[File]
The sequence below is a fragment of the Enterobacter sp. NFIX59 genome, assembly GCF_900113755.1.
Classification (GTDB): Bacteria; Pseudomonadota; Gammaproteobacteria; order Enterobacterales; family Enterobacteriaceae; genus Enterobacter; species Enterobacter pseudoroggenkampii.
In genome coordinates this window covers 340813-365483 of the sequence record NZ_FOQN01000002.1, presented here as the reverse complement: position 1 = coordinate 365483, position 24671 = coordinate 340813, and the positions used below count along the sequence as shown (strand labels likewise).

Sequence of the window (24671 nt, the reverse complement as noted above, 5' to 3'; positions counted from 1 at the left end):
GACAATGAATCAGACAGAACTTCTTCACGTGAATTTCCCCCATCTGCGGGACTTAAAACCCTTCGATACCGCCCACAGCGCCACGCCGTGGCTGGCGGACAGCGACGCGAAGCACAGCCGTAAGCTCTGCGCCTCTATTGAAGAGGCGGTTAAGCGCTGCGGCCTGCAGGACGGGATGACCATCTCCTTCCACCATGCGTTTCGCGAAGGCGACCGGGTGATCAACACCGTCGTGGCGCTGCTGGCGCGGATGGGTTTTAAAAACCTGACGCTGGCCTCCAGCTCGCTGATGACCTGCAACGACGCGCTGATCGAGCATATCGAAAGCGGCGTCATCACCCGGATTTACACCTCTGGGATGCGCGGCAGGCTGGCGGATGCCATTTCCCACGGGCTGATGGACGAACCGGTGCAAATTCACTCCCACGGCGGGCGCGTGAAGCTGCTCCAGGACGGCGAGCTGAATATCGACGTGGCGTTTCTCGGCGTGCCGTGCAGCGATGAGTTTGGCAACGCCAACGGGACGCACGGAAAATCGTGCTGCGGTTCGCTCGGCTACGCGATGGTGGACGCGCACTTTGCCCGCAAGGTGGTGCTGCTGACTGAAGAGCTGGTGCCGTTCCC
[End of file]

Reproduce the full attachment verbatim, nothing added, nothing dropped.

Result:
The sequence below is a fragment of the Enterobacter sp. NFIX59 genome, assembly GCF_900113755.1.
Classification (GTDB): Bacteria; Pseudomonadota; Gammaproteobacteria; order Enterobacterales; family Enterobacteriaceae; genus Enterobacter; species Enterobacter pseudoroggenkampii.
In genome coordinates this window covers 340813-365483 of the sequence record NZ_FOQN01000002.1, presented here as the reverse complement: position 1 = coordinate 365483, position 24671 = coordinate 340813, and the positions used below count along the sequence as shown (strand labels likewise).

Sequence of the window (24671 nt, the reverse complement as noted above, 5' to 3'; positions counted from 1 at the left end):
GACAATGAATCAGACAGAACTTCTTCACGTGAATTTCCCCCATCTGCGGGACTTAAAACCCTTCGATACCGCCCACAGCGCCACGCCGTGGCTGGCGGACAGCGACGCGAAGCACAGCCGTAAGCTCTGCGCCTCTATTGAAGAGGCGGTTAAGCGCTGCGGCCTGCAGGACGGGATGACCATCTCCTTCCACCATGCGTTTCGCGAAGGCGACCGGGTGATCAACACCGTCGTGGCGCTGCTGGCGCGGATGGGTTTTAAAAACCTGACGCTGGCCTCCAGCTCGCTGATGACCTGCAACGACGCGCTGATCGAGCATATCGAAAGCGGCGTCATCACCCGGATTTACACCTCTGGGATGCGCGGCAGGCTGGCGGATGCCATTTCCCACGGGCTGATGGACGAACCGGTGCAAATTCACTCCCACGGCGGGCGCGTGAAGCTGCTCCAGGACGGCGAGCTGAATATCGACGTGGCGTTTCTCGGCGTGCCGTGCAGCGATGAGTTTGGCAACGCCAACGGGACGCACGGAAAATCGTGCTGCGGTTCGCTCGGCTACGCGATGGTGGACGCGCACTTTGCCCGCAAGGTGGTGCTGCTGACTGAAGAGCTGGTGCCGTTCCC